Psychologists call us humans, among other things, “meaning-making machines.” We’re always looking for the reason why, the cause for the effect, the coherent narrative that pulls it all together and ties it up neatly. So far so good, but of course we can get carried away.
Consider the phenomenon of “cancer clusters.” They can generate intense public and legislative attention, featuring sympathetic victims and seemingly odds-defying concentrations of disease: “There must be something in the air or water or soil that’s causing this!” And anyone with a heart has to feel sorry for those stricken with disease. Powerful stories!
But how real are they? That is to say, invoking a recently unfashionable but time-honored tool, “Does the science support their existence?”
Fortunately, the NIH thoroughly looked into this and a few years ago published “Cancer clusters in the USA: What do the last twenty years of state and federal investigations tell us?” (Critical Reviews in Toxicology, July 2012). They reviewed the publicly available cancer cluster investigations since 1990, covering all 50 states, constituting 428 investigations of 567 cancers of concern. In 87% of cases they could not even confirm an increase in incidence. Of the 13% that passed this threshold (72 in total), three were linked, with variable confidence, to hypothesized environmental exposure and only one revealed a clear cause. Final score: Stories 427, Science 1. Or as they put it in their understated conclusion, “It is fair to state that extensive efforts to find causes of community cancer clusters have not been successful.”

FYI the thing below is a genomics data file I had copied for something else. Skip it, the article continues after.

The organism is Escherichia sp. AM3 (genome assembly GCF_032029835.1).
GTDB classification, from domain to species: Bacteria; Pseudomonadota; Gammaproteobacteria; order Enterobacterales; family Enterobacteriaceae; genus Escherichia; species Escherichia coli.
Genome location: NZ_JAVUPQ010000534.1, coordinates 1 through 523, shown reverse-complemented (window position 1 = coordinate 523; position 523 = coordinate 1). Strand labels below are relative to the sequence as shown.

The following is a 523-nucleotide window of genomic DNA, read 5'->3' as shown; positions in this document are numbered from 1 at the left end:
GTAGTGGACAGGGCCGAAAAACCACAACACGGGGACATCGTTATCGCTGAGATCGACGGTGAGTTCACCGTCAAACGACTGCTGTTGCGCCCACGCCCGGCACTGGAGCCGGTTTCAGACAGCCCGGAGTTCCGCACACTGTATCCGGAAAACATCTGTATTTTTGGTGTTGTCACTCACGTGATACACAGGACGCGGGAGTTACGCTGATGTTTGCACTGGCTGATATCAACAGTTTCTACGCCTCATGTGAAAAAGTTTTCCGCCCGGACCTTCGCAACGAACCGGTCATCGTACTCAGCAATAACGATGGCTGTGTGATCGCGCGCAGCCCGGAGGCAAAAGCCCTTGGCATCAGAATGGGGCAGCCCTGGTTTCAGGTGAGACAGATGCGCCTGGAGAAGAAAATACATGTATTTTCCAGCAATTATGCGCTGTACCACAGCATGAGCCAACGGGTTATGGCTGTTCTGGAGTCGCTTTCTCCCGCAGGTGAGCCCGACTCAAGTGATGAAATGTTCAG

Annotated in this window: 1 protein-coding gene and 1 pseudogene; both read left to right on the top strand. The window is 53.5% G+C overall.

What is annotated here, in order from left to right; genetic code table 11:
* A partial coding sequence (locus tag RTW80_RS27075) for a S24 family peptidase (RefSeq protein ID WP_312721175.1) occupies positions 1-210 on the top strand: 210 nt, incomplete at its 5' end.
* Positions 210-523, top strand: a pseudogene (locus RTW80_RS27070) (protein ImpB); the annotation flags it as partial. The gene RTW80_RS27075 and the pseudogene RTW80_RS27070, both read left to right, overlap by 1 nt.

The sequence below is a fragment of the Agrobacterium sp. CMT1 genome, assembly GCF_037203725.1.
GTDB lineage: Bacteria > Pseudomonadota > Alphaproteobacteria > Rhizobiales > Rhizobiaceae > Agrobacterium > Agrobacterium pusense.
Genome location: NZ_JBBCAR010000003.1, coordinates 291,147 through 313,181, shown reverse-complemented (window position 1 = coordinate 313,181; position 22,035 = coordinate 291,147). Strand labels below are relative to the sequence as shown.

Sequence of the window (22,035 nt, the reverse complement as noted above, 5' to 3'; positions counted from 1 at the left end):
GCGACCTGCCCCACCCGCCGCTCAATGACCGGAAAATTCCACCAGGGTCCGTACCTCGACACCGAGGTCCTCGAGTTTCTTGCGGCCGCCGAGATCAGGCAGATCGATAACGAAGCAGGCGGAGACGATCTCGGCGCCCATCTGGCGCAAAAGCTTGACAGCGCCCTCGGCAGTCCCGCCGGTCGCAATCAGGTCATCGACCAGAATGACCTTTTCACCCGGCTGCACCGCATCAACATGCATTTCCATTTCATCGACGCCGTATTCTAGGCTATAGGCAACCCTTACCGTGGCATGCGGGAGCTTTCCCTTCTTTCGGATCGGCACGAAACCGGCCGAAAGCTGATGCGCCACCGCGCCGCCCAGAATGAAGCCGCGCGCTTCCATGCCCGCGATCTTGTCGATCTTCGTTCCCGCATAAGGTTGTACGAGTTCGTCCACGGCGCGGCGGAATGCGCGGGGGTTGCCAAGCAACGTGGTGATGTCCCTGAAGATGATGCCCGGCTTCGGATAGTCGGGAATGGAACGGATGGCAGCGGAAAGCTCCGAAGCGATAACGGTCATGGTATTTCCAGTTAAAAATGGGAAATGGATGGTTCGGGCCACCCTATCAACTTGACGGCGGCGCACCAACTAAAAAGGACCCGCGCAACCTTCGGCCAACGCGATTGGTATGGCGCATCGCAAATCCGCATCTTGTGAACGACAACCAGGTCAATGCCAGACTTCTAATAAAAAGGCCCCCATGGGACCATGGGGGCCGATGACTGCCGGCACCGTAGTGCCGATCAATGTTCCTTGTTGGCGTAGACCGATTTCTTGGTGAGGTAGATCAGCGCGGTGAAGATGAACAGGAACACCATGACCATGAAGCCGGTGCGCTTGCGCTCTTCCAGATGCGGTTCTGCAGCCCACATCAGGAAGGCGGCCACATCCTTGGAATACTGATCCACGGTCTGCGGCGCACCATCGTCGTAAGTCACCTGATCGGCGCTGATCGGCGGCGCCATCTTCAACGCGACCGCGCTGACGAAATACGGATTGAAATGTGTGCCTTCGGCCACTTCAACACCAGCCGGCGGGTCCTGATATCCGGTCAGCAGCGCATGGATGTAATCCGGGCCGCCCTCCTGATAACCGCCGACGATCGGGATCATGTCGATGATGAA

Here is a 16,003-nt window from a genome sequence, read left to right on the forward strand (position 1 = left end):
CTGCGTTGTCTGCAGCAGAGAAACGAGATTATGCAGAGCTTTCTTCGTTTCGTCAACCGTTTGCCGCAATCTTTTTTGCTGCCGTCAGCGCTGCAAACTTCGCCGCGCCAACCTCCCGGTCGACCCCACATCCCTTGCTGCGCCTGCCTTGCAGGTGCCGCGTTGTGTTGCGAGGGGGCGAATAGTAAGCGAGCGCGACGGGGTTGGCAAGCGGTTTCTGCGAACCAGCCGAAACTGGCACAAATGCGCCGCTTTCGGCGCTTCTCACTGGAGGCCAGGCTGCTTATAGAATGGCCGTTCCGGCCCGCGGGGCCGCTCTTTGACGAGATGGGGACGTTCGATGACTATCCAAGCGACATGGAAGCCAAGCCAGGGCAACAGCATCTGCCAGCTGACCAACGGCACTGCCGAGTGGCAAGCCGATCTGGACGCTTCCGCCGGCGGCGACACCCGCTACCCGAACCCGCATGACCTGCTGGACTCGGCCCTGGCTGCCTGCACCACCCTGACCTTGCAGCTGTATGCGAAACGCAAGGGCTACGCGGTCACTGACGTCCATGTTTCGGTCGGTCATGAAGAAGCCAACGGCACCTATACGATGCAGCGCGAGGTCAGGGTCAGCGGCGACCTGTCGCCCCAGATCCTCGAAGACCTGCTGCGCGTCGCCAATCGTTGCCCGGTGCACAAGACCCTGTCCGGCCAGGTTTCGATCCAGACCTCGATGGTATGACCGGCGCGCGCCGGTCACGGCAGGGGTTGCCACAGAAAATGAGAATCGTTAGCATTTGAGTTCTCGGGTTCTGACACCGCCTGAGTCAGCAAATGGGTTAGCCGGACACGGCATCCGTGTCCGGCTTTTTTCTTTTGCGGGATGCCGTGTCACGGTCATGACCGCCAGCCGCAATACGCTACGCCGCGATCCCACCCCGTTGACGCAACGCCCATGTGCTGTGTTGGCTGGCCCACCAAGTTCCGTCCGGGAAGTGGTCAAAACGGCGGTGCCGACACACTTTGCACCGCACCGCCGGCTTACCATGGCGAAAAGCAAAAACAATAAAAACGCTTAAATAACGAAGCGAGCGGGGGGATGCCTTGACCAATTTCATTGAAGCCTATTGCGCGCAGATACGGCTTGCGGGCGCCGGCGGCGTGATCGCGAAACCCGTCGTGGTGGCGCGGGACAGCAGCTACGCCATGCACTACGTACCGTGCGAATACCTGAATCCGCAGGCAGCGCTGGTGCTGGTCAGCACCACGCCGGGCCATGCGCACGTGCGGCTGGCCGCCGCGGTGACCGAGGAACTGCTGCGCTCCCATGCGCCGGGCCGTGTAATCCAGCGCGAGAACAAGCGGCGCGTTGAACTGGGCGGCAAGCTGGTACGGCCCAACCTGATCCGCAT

As always, methodological challenges can be (and were in this case) issued, but that is irrelevant to our message; we’re not here to sponsor a dialectical exhumation of this NIH meta-study: The point is unmistakable: Stories have tremendous power, particularly where they purport to explain the inexplicable.
In our own lives, if we repeat the constructed narratives of our lives to ourselves often enough, they become scripts or patterns that can unconsciously govern our behavior. In other words, we forget they’re stories that we made up ourselves and treat them and act on them as immutable truths, the way the world is.
This may suggest stories operate primarily at the personal, individual level: They can, and if you find yourself trapped in or wondering whether a narrative you’ve constructed for yourself is still optimally adaptive, may we suggest an executive coach or a therapist. But as you would expect in the pages of Adam Smith, Esq., I want to focus primarily on the organizational level and the power of stories to influence behavior.
Especially in the realm of changing organizational behavior, stories can make or break you. A first logical step might be simply to identify the leading stories “in circulation” at your firm: Expose them to the light of day, as it were. Then you can at least start to understand how they arose, how relevant or obsolete they are today, and who at the firm is particularly invested in maintaining their hold on people.
What exactly might these stories look like?